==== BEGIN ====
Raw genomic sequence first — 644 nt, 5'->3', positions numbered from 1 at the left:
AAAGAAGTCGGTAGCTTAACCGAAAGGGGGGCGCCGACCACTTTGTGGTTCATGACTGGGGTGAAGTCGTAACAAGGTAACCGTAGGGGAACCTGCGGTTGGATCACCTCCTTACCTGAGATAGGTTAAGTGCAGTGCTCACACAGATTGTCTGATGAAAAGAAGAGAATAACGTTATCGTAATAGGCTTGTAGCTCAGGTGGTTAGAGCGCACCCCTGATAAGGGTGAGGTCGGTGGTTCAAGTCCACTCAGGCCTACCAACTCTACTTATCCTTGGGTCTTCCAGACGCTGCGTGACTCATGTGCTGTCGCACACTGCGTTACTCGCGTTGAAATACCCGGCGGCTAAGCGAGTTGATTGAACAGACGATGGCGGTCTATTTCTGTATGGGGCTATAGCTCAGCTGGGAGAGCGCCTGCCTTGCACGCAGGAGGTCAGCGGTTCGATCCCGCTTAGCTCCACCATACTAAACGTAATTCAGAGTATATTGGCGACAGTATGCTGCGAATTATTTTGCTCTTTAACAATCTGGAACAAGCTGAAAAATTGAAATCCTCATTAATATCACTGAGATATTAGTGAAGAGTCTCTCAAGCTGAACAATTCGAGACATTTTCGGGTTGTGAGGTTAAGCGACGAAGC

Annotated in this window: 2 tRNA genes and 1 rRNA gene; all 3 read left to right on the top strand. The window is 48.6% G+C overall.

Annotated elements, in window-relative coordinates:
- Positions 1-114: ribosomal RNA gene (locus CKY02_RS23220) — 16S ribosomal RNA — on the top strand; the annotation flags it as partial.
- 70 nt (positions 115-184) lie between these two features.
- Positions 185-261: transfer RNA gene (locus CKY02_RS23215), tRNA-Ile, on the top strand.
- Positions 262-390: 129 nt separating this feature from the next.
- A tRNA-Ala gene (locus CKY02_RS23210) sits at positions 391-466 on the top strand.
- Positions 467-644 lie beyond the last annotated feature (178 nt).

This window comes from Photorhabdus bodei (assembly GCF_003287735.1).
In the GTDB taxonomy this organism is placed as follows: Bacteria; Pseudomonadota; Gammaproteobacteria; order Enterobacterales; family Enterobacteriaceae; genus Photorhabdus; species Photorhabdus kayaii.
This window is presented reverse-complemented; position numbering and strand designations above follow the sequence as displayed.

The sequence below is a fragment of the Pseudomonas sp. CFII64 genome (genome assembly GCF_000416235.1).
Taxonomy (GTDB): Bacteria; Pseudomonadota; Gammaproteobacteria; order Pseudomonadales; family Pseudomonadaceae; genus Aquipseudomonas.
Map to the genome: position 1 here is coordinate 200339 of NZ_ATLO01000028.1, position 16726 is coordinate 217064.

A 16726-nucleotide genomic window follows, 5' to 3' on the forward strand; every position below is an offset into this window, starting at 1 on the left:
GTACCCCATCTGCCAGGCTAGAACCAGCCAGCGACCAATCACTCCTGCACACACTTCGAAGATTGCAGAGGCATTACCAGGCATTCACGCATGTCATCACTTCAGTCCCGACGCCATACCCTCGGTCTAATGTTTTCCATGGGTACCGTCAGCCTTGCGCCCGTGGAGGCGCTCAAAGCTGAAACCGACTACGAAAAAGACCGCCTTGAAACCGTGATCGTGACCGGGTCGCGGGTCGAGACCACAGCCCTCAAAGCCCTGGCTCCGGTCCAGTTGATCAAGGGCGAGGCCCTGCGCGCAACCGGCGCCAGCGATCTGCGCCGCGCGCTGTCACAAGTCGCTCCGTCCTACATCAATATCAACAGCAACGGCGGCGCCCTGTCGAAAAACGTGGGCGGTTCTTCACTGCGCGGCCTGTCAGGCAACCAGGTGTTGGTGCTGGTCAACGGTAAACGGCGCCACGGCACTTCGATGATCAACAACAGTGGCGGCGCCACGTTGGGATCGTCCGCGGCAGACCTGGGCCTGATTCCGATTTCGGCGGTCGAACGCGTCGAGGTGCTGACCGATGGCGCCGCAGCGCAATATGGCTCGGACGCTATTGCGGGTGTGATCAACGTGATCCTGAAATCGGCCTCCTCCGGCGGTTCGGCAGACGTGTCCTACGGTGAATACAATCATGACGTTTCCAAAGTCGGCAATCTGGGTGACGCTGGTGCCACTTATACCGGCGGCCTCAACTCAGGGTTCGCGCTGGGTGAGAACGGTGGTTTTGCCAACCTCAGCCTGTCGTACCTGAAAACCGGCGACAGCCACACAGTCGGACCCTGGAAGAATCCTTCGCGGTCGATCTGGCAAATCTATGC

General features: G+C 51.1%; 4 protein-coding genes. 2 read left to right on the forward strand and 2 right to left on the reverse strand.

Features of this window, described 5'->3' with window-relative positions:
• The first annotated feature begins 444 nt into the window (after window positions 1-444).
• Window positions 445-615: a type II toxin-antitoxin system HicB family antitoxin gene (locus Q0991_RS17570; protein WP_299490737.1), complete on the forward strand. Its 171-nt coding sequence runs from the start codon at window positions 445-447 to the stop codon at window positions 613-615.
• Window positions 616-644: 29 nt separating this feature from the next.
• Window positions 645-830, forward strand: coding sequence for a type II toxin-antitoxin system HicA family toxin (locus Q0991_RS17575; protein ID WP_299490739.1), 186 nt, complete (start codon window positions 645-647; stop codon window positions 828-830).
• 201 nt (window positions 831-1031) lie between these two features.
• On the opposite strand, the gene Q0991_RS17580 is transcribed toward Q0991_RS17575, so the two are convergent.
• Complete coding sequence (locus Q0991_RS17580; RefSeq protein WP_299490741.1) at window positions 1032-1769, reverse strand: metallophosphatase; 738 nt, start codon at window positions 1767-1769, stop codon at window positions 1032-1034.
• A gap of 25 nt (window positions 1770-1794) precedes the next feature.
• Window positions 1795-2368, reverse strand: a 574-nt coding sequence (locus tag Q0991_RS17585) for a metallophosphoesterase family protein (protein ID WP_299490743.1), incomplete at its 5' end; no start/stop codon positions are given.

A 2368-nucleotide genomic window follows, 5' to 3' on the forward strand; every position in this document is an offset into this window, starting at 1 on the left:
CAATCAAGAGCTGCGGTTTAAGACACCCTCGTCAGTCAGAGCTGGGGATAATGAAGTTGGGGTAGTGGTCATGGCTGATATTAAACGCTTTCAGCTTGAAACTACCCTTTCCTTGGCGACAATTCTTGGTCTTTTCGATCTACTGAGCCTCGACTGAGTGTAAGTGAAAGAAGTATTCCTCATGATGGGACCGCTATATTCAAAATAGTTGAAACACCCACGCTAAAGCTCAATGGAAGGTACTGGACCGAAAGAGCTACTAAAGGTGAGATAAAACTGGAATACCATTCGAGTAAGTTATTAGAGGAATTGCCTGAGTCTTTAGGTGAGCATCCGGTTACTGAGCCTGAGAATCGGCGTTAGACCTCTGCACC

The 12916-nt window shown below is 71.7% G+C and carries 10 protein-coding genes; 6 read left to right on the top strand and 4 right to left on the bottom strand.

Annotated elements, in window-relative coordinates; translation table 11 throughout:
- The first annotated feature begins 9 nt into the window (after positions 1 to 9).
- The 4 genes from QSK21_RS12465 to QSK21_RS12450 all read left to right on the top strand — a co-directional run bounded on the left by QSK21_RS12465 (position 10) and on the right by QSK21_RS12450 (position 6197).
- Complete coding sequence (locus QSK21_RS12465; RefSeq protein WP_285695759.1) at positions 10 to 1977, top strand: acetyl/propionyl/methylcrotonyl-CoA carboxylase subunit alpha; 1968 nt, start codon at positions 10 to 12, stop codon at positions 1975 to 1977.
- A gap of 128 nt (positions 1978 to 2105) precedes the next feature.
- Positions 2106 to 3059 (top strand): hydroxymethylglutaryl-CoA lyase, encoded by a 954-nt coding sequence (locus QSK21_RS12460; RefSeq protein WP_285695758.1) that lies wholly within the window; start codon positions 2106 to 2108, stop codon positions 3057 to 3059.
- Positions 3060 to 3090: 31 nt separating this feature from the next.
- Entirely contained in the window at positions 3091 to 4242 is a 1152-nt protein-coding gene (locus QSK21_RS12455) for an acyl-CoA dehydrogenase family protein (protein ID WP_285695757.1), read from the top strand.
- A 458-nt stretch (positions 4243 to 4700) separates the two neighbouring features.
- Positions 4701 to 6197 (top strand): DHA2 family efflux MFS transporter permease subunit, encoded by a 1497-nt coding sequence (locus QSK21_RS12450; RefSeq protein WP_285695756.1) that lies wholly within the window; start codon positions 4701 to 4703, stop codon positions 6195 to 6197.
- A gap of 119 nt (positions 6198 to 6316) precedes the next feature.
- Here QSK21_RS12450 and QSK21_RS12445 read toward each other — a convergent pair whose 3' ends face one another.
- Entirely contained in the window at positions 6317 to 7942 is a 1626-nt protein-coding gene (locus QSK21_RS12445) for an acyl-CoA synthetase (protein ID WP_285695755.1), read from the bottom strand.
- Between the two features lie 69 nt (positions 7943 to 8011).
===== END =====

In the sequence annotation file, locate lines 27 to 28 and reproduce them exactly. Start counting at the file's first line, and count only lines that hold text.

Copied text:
• Complete coding sequence (locus Q0991_RS17580; RefSeq protein WP_299490741.1) at window positions 1032-1769, reverse strand: metallophosphatase; 738 nt, start codon at window positions 1767-1769, stop codon at window positions 1032-1034.
• A gap of 25 nt (window positions 1770-1794) precedes the next feature.